- Alternate Character Interpretation: Did Alexander attack the Über-Morlock first to give the Eloi a chance to survive, or for using Emma's death as an example in their argument on what is considered natural law?
- Awesome Music: "Eloi," "Stone Language," "Time Travel," "Morlocks Attack," "What If?", and "Godspeed" stand out.
- Designated Villain: The Über-Morlock is supposed to be evil because he controls the monstrous-looking Morlocks preying on the more conventionally human Eloi, but he comes off as the smartest character in the film and his argument for the state of affairs in the far future being "800,000 years of evolution" makes more sense than Alexander's claim that it's a perversion of nature. He even logically explains why Alexander can't prevent Emma's death, his entire motive for time-traveling in the first place, and after giving him the answer, permits him to leave without a fight. In fact, it's Alexander who attacks him first. Of course, the fact that he's an elitist justifying eugenics, cannibalism, and rape takes some sympathy points from him.
- Misaimed Fandom: Of course the Morlocks are Magnificent Bastards and the Eloi are Idiot Heroes!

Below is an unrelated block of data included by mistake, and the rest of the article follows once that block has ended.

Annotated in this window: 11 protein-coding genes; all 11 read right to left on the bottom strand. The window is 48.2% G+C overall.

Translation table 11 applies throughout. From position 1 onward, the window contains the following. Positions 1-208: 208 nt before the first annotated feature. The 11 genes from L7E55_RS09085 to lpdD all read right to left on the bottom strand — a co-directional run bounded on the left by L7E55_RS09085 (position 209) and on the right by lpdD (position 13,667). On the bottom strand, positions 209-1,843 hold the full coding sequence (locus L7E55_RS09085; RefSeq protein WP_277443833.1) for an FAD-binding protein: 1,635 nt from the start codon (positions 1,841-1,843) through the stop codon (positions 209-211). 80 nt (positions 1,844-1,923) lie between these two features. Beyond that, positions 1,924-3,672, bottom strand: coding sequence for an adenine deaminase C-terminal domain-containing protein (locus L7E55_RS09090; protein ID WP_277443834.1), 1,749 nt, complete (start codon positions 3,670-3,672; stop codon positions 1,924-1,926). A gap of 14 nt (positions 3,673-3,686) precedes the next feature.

- Narm: "The Über-Morlock"? Really? It could have been worse. They could have called him "Peak Morlock."
- Nightmare Fuel:
- The inner areas of the Morlocks' lair are standard horror fare, considering that this is a race of subterranean cannibals. The alternate timeline that the Über-Morlock shows Alexander where he had a family with Emma is somehow worse than that, though, in a Dissonant Serenity Uncanny Valley way. You see it, the somewhat ethereal setting of his old laboratory now converted to a warm, loving home for his wife and children as his little son calls out to him, but you know that it's just wrong.
- The Über-Morlock in general, with his pale skin and icy blue eyes.
- One-Scene Wonder: As with the Borg in Star Trek: First Contact, the Morlocks were given a leader that had not existed previously, in order to explain what was going on to those unfamiliar with the source material. Played with a side of cheese by Jeremy Irons.
- Strawman Has a Point: See Designated Villain.
- Took the Bad Film Seriously: The Trope Namer, specifically Guy Pearce, at least according to Roger Ebert.
- Villain Has a Point: The Über-Morlock does rightfully point out that the Predator/Prey Relationship the Morlocks have with the Eloi is a result of 800,000 years of evolving into that, as horrible as it is, Alexander is a man out of his time, even now, if a man from Alexander's time came here, they would consider us to have Blue and Orange Morality, he is trying to apply civilized human logic and moralities, to a clearly tribal culture, also noted is that Alexander only sees the Bad Future after he has killed the Über-Morlock, implying that if he didn't make his machine a temporal bomb, that is what awaited the Eloi without the controlling influence of the Über-Morlock.
- Visual Effects of Awesome:
- There is no denying that the actual time machine is beautiful.
- Also the time travel sequences themselves.
YMMV / The Time Machine (2002)